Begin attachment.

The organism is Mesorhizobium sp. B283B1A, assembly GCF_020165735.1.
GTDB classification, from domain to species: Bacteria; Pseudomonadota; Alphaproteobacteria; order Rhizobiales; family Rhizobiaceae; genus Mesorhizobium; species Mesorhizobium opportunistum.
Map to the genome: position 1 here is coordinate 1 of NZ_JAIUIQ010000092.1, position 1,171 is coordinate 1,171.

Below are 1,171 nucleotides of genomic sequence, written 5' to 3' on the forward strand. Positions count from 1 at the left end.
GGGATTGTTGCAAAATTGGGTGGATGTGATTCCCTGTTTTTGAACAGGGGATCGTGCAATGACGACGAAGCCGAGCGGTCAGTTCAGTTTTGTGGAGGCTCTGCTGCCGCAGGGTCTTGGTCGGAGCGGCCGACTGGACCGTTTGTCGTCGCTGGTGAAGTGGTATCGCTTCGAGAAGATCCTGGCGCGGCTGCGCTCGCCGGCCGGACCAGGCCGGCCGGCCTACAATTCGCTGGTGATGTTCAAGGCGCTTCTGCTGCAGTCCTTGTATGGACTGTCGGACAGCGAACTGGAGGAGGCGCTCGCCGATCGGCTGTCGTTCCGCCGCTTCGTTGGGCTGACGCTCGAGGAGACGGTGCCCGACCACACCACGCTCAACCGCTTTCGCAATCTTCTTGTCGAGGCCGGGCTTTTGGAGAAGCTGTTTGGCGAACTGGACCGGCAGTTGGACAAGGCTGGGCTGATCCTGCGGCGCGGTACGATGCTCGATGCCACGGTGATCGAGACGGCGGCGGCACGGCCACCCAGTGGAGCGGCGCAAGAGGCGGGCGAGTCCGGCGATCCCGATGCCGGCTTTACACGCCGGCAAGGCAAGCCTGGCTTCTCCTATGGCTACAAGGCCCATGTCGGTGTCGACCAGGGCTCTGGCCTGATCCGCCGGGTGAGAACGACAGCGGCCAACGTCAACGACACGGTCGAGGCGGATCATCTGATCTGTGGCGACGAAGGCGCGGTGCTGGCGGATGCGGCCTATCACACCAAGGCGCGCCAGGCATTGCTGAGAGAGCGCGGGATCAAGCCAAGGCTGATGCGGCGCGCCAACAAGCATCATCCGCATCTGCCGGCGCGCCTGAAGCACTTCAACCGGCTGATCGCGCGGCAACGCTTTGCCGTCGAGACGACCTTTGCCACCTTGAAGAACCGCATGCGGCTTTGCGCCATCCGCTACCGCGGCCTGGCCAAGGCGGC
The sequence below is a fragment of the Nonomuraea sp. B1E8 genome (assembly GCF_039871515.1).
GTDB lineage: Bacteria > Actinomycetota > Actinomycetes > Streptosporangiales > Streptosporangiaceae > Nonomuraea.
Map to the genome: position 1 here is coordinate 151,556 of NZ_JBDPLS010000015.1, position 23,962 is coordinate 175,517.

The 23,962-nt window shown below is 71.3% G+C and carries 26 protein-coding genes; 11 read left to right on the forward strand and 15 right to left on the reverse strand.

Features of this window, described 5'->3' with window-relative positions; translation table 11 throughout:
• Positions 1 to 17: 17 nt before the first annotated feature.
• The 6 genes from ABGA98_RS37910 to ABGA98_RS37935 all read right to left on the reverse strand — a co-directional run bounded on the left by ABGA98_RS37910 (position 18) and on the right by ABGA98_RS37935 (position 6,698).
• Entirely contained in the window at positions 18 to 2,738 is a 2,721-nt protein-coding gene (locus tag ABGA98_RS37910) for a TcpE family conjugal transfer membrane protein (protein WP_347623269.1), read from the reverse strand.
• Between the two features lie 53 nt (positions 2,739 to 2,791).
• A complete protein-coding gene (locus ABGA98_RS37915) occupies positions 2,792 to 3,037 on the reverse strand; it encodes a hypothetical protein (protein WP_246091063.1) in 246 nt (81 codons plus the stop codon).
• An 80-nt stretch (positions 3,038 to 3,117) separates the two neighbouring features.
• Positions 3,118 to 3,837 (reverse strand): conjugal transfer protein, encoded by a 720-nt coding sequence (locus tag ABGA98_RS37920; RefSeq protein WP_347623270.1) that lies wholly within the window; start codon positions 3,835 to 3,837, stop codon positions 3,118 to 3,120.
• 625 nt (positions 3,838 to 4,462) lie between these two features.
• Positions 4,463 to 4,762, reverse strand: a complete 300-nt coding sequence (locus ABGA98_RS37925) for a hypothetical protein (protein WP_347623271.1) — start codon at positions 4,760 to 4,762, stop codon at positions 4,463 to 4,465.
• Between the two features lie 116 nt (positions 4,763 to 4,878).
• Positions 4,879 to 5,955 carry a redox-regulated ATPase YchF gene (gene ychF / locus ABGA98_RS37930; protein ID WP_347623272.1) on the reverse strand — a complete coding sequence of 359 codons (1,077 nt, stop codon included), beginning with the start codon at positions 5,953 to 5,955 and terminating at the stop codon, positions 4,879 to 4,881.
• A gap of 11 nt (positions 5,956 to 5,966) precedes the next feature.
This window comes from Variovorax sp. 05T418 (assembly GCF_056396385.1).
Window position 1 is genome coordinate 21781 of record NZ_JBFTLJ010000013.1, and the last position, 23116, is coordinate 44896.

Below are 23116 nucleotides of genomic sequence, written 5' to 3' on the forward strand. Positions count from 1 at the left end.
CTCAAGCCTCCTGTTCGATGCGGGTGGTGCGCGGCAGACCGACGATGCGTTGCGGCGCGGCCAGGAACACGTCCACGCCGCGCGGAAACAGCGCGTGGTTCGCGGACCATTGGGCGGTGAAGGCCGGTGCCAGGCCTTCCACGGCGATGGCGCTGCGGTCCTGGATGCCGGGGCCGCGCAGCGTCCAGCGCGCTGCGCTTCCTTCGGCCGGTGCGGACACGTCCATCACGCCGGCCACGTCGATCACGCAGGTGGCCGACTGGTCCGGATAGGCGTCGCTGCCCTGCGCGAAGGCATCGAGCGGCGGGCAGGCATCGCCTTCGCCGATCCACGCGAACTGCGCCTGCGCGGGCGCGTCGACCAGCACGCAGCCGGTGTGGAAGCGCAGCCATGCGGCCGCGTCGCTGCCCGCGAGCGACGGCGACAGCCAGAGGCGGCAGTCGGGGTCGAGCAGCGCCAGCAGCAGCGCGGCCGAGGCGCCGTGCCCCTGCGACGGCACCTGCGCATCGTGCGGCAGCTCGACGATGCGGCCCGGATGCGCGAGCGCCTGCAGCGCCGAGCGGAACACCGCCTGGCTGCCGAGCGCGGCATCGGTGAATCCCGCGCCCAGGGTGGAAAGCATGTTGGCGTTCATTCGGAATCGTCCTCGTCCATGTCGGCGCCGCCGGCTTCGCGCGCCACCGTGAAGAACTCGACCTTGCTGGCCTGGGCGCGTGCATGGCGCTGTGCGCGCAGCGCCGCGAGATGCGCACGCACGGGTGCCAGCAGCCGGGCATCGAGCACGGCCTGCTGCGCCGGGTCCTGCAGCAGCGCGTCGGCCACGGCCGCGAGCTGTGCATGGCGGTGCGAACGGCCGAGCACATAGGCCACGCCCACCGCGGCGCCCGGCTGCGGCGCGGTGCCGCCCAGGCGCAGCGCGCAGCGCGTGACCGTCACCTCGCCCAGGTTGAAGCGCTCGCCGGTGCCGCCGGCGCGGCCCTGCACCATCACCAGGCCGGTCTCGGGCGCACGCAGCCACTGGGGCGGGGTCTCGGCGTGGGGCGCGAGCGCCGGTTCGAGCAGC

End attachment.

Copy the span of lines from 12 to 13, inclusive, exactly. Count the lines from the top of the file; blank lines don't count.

• The 6 genes from ABGA98_RS37910 to ABGA98_RS37935 all read right to left on the reverse strand — a co-directional run bounded on the left by ABGA98_RS37910 (position 18) and on the right by ABGA98_RS37935 (position 6,698).
• Entirely contained in the window at positions 18 to 2,738 is a 2,721-nt protein-coding gene (locus tag ABGA98_RS37910) for a TcpE family conjugal transfer membrane protein (protein WP_347623269.1), read from the reverse strand.